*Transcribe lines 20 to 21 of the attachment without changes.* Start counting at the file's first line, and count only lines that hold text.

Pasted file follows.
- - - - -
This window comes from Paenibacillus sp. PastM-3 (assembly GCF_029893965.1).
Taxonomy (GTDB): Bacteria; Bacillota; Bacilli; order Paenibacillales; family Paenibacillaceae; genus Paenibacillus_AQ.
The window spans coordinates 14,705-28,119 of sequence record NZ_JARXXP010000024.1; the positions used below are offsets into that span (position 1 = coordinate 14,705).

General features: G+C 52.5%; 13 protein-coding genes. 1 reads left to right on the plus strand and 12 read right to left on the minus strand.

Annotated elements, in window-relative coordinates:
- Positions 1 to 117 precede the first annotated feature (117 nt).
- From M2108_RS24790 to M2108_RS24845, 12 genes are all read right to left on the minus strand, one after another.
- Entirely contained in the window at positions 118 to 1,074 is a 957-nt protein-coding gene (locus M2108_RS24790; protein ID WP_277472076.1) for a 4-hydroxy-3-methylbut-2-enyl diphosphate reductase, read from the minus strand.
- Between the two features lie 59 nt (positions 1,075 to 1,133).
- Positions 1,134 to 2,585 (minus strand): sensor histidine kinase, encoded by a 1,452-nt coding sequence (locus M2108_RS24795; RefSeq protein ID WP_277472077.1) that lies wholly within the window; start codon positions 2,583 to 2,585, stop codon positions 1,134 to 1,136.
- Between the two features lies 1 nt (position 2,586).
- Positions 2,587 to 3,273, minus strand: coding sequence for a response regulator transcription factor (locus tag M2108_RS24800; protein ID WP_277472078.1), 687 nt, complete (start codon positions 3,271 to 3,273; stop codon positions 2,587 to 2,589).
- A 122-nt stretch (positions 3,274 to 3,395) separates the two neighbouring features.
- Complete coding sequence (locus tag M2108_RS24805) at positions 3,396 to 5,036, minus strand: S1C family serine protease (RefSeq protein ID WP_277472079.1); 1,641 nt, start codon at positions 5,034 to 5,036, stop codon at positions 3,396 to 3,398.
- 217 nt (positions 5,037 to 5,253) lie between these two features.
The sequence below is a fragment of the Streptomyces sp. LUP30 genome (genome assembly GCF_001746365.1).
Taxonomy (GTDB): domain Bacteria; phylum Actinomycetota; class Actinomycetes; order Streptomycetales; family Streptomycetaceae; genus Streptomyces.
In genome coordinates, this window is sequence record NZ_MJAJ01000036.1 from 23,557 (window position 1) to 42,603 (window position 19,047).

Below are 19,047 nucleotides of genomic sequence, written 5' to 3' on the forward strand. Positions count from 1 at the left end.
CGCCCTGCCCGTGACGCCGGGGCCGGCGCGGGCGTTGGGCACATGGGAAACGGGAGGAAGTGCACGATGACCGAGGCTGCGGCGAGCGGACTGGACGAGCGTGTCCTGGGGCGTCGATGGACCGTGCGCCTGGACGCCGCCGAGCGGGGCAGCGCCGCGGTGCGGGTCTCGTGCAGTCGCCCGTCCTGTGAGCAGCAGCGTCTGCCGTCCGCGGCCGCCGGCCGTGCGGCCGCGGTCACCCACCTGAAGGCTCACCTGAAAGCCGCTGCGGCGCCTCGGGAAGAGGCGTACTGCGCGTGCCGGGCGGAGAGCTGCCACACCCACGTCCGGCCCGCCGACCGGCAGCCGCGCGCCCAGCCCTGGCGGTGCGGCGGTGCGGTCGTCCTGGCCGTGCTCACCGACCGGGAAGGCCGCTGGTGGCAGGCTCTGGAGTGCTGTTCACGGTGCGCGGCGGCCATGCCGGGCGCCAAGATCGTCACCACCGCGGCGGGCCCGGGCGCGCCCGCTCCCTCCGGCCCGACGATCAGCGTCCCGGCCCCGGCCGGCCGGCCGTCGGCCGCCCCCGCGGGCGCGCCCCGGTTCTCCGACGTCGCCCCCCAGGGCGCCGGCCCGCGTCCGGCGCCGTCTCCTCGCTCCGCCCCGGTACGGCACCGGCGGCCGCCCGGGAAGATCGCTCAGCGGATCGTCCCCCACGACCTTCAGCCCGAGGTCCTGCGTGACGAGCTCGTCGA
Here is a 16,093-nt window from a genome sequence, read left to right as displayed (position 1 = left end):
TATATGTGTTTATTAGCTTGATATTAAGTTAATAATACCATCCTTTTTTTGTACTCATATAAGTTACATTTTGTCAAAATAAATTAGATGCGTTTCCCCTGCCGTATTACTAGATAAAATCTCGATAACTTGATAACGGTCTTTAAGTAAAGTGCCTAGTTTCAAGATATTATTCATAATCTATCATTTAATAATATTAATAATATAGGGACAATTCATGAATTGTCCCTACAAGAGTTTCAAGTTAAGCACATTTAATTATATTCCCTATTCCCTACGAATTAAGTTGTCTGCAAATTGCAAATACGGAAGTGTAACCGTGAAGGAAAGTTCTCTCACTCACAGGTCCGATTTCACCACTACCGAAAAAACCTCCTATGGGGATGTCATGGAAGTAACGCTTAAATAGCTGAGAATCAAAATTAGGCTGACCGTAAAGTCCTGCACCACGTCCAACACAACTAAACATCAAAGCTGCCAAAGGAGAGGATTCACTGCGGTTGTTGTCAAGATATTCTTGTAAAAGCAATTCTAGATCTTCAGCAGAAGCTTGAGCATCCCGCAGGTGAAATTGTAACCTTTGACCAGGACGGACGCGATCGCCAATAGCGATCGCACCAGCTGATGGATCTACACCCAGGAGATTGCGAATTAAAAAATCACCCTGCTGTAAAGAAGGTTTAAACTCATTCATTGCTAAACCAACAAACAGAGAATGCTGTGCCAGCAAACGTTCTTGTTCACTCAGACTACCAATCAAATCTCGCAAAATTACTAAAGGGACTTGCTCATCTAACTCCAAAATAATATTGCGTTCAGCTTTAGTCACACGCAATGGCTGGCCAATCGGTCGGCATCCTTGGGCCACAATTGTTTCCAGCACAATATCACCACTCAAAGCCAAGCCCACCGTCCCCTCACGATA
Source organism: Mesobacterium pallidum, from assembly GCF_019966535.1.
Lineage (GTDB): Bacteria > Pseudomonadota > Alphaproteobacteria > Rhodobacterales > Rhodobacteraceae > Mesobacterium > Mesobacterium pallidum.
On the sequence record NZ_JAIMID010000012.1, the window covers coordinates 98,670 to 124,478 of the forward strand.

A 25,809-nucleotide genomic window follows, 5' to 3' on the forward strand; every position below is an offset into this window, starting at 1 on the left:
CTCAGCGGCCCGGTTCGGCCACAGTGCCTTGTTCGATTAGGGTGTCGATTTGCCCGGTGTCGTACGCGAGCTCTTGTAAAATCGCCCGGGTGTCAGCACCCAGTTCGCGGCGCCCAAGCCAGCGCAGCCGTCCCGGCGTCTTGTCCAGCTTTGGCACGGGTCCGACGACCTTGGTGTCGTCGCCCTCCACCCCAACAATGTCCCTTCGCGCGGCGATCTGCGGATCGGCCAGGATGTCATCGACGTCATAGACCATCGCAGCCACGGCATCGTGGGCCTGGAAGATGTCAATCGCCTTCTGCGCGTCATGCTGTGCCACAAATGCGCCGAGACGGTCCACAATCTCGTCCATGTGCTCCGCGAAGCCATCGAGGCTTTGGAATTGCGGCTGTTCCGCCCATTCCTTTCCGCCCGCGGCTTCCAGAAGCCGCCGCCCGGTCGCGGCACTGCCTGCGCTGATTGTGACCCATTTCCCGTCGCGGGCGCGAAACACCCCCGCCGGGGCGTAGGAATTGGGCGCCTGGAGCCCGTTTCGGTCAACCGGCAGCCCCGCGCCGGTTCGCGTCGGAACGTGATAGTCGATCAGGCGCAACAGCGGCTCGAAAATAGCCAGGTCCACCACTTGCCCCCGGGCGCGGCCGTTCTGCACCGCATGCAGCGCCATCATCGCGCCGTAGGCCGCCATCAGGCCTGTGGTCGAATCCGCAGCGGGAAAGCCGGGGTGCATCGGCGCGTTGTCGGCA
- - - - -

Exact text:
CGCCCTGCCCGTGACGCCGGGGCCGGCGCGGGCGTTGGGCACATGGGAAACGGGAGGAAGTGCACGATGACCGAGGCTGCGGCGAGCGGACTGGACGAGCGTGTCCTGGGGCGTCGATGGACCGTGCGCCTGGACGCCGCCGAGCGGGGCAGCGCCGCGGTGCGGGTCTCGTGCAGTCGCCCGTCCTGTGAGCAGCAGCGTCTGCCGTCCGCGGCCGCCGGCCGTGCGGCCGCGGTCACCCACCTGAAGGCTCACCTGAAAGCCGCTGCGGCGCCTCGGGAAGAGGCGTACTGCGCGTGCCGGGCGGAGAGCTGCCACACCCACGTCCGGCCCGCCGACCGGCAGCCGCGCGCCCAGCCCTGGCGGTGCGGCGGTGCGGTCGTCCTGGCCGTGCTCACCGACCGGGAAGGCCGCTGGTGGCAGGCTCTGGAGTGCTGTTCACGGTGCGCGGCGGCCATGCCGGGCGCCAAGATCGTCACCACCGCGGCGGGCCCGGGCGCGCCCGCTCCCTCCGGCCCGACGATCAGCGTCCCGGCCCCGGCCGGCCGGCCGTCGGCCGCCCCCGCGGGCGCGCCCCGGTTCTCCGACGTCGCCCCCCAGGGCGCCGGCCCGCGTCCGGCGCCGTCTCCTCGCTCCGCCCCGGTACGGCACCGGCGGCCGCCCGGGAAGATCGCTCAGCGGATCGTCCCCCACGACCTTCAGCCCGAGGTCCTGCGTGACGAGCTCGTCGA
Here is a 16,093-nt window from a genome sequence, read left to right as displayed (position 1 = left end):